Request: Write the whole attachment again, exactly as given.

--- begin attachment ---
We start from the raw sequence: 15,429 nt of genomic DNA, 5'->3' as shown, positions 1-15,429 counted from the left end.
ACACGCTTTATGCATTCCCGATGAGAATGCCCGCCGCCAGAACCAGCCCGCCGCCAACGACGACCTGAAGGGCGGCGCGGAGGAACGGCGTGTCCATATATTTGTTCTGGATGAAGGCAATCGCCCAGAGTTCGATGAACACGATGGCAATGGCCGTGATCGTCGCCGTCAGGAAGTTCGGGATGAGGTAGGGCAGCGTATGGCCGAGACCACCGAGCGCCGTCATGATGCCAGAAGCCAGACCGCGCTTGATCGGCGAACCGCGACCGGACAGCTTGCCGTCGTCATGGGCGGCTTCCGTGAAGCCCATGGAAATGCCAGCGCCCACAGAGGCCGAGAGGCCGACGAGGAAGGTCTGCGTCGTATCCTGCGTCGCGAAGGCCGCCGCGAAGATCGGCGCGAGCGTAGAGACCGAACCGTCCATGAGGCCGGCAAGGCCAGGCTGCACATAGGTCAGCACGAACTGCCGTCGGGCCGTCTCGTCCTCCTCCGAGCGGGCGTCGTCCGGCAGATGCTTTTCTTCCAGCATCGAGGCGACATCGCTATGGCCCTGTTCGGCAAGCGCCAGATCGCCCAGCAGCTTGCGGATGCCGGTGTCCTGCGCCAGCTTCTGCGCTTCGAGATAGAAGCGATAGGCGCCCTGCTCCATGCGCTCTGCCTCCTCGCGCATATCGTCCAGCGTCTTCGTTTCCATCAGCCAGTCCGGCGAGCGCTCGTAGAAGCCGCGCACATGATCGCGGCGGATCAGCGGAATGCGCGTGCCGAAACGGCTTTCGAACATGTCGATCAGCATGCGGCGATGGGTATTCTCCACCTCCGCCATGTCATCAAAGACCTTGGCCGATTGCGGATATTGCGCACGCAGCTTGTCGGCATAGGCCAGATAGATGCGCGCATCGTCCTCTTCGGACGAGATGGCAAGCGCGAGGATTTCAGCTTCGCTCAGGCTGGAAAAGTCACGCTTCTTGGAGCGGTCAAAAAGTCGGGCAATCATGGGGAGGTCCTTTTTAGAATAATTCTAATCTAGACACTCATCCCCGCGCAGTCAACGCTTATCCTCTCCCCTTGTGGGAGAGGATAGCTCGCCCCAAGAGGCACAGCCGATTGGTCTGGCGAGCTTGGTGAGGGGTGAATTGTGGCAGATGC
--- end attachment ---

We start from the raw sequence: 15,429 nt of genomic DNA, 5'->3' as shown, positions 1-15,429 counted from the left end.
ACACGCTTTATGCATTCCCGATGAGAATGCCCGCCGCCAGAACCAGCCCGCCGCCAACGACGACCTGAAGGGCGGCGCGGAGGAACGGCGTGTCCATATATTTGTTCTGGATGAAGGCAATCGCCCAGAGTTCGATGAACACGATGGCAATGGCCGTGATCGTCGCCGTCAGGAAGTTCGGGATGAGGTAGGGCAGCGTATGGCCGAGACCACCGAGCGCCGTCATGATGCCAGAAGCCAGACCGCGCTTGATCGGCGAACCGCGACCGGACAGCTTGCCGTCGTCATGGGCGGCTTCCGTGAAGCCCATGGAAATGCCAGCGCCCACAGAGGCCGAGAGGCCGACGAGGAAGGTCTGCGTCGTATCCTGCGTCGCGAAGGCCGCCGCGAAGATCGGCGCGAGCGTAGAGACCGAACCGTCCATGAGGCCGGCAAGGCCAGGCTGCACATAGGTCAGCACGAACTGCCGTCGGGCCGTCTCGTCCTCCTCCGAGCGGGCGTCGTCCGGCAGATGCTTTTCTTCCAGCATCGAGGCGACATCGCTATGGCCCTGTTCGGCAAGCGCCAGATCGCCCAGCAGCTTGCGGATGCCGGTGTCCTGCGCCAGCTTCTGCGCTTCGAGATAGAAGCGATAGGCGCCCTGCTCCATGCGCTCTGCCTCCTCGCGCATATCGTCCAGCGTCTTCGTTTCCATCAGCCAGTCCGGCGAGCGCTCGTAGAAGCCGCGCACATGATCGCGGCGGATCAGCGGAATGCGCGTGCCGAAACGGCTTTCGAACATGTCGATCAGCATGCGGCGATGGGTATTCTCCACCTCCGCCATGTCATCAAAGACCTTGGCCGATTGCGGATATTGCGCACGCAGCTTGTCGGCATAGGCCAGATAGATGCGCGCATCGTCCTCTTCGGACGAGATGGCAAGCGCGAGGATTTCAGCTTCGCTCAGGCTGGAAAAGTCACGCTTCTTGGAGCGGTCAAAAAGTCGGGCAATCATGGGGAGGTCCTTTTTAGAATAATTCTAATCTAGACACTCATCCCCGCGCAGTCAACGCTTATCCTCTCCCCTTGTGGGAGAGGATAGCTCGCCCCAAGAGGCACAGCCGATTGGTCTGGCGAGCTTGGTGAGGGGTGAATTGTGGCAGATGC